I don’t go hunting for research papers suggesting possible problems with the numbers unless the BLS says there’s reason to be concerned otherwise, it would be impossible to get any work done.

I took particular delight in Okrent’s candid portrayal of how difficult it has been to get Krugman to ever admit error. After 18 months and 40,000 words of e-mail correspondence with Okrent, in which I pointed out dozens upon dozens of substantive factual errors and distortions, only one published correction resulted — and that one wasn’t even labeled a correction (Krugman now claims, “I forgot”). Here’s Okrent:

I learned early on in this job that Prof. Krugman would likely be more willing to contribute to the Frist for President campaign than to acknowledge the possibility of error. When he says he agreed ‘reluctantly’ to one correction, he gives new meaning to the word ‘reluctantly’; I can’t come up with an adverb sufficient to encompass his general attitude toward substantive criticism.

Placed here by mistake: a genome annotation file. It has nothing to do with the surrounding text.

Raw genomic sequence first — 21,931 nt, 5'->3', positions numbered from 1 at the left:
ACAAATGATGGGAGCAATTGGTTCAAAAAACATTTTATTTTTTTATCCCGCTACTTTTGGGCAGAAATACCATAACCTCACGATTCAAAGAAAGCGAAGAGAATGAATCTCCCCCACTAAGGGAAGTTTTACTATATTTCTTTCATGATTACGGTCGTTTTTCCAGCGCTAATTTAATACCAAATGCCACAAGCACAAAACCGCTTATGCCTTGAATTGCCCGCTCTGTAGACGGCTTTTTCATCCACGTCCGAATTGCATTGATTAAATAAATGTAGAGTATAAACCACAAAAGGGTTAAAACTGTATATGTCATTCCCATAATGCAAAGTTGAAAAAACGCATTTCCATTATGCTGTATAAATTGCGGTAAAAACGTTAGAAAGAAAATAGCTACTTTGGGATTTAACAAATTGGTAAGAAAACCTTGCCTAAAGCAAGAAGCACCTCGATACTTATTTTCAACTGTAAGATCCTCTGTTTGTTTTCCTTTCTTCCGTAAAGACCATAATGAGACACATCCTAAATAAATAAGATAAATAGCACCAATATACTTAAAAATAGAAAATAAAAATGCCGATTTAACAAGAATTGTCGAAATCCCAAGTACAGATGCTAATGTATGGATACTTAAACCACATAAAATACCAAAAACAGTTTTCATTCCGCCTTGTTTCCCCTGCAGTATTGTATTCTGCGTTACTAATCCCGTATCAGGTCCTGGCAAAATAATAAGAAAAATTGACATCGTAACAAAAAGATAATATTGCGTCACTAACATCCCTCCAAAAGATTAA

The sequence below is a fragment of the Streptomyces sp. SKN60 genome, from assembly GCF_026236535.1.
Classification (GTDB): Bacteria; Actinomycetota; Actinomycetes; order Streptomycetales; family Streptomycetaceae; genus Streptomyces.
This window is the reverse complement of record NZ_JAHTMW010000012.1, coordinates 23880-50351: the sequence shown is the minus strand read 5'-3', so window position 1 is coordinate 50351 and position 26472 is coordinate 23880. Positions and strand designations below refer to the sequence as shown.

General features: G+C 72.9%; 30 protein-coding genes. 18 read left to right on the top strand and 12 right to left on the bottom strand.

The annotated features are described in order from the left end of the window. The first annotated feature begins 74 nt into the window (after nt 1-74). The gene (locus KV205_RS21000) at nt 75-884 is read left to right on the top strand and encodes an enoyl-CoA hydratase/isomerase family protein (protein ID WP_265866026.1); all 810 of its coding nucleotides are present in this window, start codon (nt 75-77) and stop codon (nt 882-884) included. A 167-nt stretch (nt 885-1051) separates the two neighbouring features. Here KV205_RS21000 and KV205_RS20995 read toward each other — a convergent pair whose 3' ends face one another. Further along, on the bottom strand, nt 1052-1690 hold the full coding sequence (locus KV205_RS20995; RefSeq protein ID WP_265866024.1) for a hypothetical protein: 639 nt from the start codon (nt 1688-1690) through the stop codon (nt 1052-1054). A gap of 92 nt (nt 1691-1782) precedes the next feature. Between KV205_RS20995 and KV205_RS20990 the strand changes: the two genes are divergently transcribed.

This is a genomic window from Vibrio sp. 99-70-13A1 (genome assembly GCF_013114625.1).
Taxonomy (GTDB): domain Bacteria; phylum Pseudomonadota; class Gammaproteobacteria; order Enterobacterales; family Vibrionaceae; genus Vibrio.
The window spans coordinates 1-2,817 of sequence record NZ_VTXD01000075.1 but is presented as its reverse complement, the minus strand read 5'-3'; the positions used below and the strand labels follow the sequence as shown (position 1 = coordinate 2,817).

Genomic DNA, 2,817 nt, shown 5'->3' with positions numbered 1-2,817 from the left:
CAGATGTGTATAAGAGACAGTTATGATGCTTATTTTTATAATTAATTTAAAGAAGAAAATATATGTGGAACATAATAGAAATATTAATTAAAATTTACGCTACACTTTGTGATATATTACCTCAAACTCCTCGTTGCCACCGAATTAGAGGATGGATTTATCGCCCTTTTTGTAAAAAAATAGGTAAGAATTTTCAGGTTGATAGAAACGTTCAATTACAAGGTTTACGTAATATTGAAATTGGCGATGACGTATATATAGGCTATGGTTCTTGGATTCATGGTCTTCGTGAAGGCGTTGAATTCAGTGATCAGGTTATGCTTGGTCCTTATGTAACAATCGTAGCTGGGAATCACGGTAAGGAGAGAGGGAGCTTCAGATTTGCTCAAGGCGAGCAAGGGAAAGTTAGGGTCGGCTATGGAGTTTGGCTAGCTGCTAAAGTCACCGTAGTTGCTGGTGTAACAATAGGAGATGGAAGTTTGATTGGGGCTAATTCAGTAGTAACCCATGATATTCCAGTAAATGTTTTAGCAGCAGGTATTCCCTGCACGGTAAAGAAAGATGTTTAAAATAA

That last part made me chuckle, because I’ve been waiting to get the time to mention a perfect (and very recent) example of this. On Feb. 28 Krugman had a post entitled, “Four Fiscal Phonies” where he wrote posted a chart showing that Obama’s policies would yield about a 76% debt-to-GDP ratio by 2021, while Ron Paul’s would be about 85%, and the other Republicans would be even worse. Krugman then commented:

Yep: as Republicans yell about Obama’s deficits and cry that we’re turning into Greece, Greece I tell you, all of them, all of them, propose making the deficit bigger.

And for what? For reverse Robin-Hoodism, taking from the poor and the middle class to lavish huge tax cuts on the rich.

And I believe that all of them know this, too. It’s pure hypocrisy – and it’s all in the service of class warfare waged on behalf of the top 0.1 or 0.01 percent of the income distribution.

So those are pretty strong words, eh? Then, the next day (and a mere three posts later), Krugman had a new post entitled, “Four Phonies Update” where he wrote:

There were some technical problems with my earlier post on GOP deficit phoniness, although not in any way that changes the message. So, here’s an update. I use the intermediate-cost estimate from CRFB (pdf) for the four Republican plans, and for consistency, I use CRFB’s own estimate (pdf) for Obama. And here’s what we get:

The new chart shows Obama still with about a 76% ratio, but now Ron Paul has dropped to about 74% or 75%. (I’m just eyeballing the chart.) Krugman then comments:

So it remains true that all of the proposals, except maybe Ron Paul’s (which contains huge and probably impossible spending cuts) would lead to higher deficits than Obama, based on a common assessment.